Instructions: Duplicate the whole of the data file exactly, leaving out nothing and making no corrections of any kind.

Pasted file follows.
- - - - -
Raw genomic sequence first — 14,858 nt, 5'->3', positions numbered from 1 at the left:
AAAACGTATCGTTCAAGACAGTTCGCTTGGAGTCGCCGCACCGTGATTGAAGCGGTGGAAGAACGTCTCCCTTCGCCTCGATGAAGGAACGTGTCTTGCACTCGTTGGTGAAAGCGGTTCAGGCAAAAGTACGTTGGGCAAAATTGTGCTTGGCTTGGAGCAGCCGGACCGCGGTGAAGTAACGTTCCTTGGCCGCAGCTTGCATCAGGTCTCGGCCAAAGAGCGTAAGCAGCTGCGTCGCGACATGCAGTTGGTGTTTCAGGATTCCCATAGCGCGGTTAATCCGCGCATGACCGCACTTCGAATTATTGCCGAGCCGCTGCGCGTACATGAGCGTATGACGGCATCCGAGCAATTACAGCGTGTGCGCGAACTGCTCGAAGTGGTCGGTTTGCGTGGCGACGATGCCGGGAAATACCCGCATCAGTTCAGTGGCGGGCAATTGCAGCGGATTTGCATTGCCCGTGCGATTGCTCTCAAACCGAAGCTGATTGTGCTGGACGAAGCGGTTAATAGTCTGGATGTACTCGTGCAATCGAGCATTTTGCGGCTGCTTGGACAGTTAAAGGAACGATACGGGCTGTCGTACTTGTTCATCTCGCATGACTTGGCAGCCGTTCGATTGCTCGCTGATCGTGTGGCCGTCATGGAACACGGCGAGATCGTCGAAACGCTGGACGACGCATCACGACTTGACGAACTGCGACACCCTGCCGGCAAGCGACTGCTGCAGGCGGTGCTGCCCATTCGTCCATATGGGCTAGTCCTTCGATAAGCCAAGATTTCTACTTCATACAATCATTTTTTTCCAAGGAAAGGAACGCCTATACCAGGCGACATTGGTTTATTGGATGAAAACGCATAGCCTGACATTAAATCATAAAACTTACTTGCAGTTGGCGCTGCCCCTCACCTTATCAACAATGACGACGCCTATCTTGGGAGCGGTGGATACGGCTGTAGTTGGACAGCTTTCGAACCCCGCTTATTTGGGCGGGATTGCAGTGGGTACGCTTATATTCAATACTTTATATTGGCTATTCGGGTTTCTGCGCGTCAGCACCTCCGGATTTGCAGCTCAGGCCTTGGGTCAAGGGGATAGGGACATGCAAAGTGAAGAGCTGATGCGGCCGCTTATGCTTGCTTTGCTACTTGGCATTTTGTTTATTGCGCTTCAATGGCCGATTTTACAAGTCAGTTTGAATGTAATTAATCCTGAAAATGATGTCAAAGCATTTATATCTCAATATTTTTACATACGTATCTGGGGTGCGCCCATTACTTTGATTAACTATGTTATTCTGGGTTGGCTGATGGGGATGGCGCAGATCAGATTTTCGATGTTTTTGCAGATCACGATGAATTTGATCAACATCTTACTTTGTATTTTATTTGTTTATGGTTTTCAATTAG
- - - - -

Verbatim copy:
Raw genomic sequence first — 14,858 nt, 5'->3', positions numbered from 1 at the left:
AAAACGTATCGTTCAAGACAGTTCGCTTGGAGTCGCCGCACCGTGATTGAAGCGGTGGAAGAACGTCTCCCTTCGCCTCGATGAAGGAACGTGTCTTGCACTCGTTGGTGAAAGCGGTTCAGGCAAAAGTACGTTGGGCAAAATTGTGCTTGGCTTGGAGCAGCCGGACCGCGGTGAAGTAACGTTCCTTGGCCGCAGCTTGCATCAGGTCTCGGCCAAAGAGCGTAAGCAGCTGCGTCGCGACATGCAGTTGGTGTTTCAGGATTCCCATAGCGCGGTTAATCCGCGCATGACCGCACTTCGAATTATTGCCGAGCCGCTGCGCGTACATGAGCGTATGACGGCATCCGAGCAATTACAGCGTGTGCGCGAACTGCTCGAAGTGGTCGGTTTGCGTGGCGACGATGCCGGGAAATACCCGCATCAGTTCAGTGGCGGGCAATTGCAGCGGATTTGCATTGCCCGTGCGATTGCTCTCAAACCGAAGCTGATTGTGCTGGACGAAGCGGTTAATAGTCTGGATGTACTCGTGCAATCGAGCATTTTGCGGCTGCTTGGACAGTTAAAGGAACGATACGGGCTGTCGTACTTGTTCATCTCGCATGACTTGGCAGCCGTTCGATTGCTCGCTGATCGTGTGGCCGTCATGGAACACGGCGAGATCGTCGAAACGCTGGACGACGCATCACGACTTGACGAACTGCGACACCCTGCCGGCAAGCGACTGCTGCAGGCGGTGCTGCCCATTCGTCCATATGGGCTAGTCCTTCGATAAGCCAAGATTTCTACTTCATACAATCATTTTTTTCCAAGGAAAGGAACGCCTATACCAGGCGACATTGGTTTATTGGATGAAAACGCATAGCCTGACATTAAATCATAAAACTTACTTGCAGTTGGCGCTGCCCCTCACCTTATCAACAATGACGACGCCTATCTTGGGAGCGGTGGATACGGCTGTAGTTGGACAGCTTTCGAACCCCGCTTATTTGGGCGGGATTGCAGTGGGTACGCTTATATTCAATACTTTATATTGGCTATTCGGGTTTCTGCGCGTCAGCACCTCCGGATTTGCAGCTCAGGCCTTGGGTCAAGGGGATAGGGACATGCAAAGTGAAGAGCTGATGCGGCCGCTTATGCTTGCTTTGCTACTTGGCATTTTGTTTATTGCGCTTCAATGGCCGATTTTACAAGTCAGTTTGAATGTAATTAATCCTGAAAATGATGTCAAAGCATTTATATCTCAATATTTTTACATACGTATCTGGGGTGCGCCCATTACTTTGATTAACTATGTTATTCTGGGTTGGCTGATGGGGATGGCGCAGATCAGATTTTCGATGTTTTTGCAGATCACGATGAATTTGATCAACATCTTACTTTGTATTTTATTTGTTTATGGTTTTCAATTAG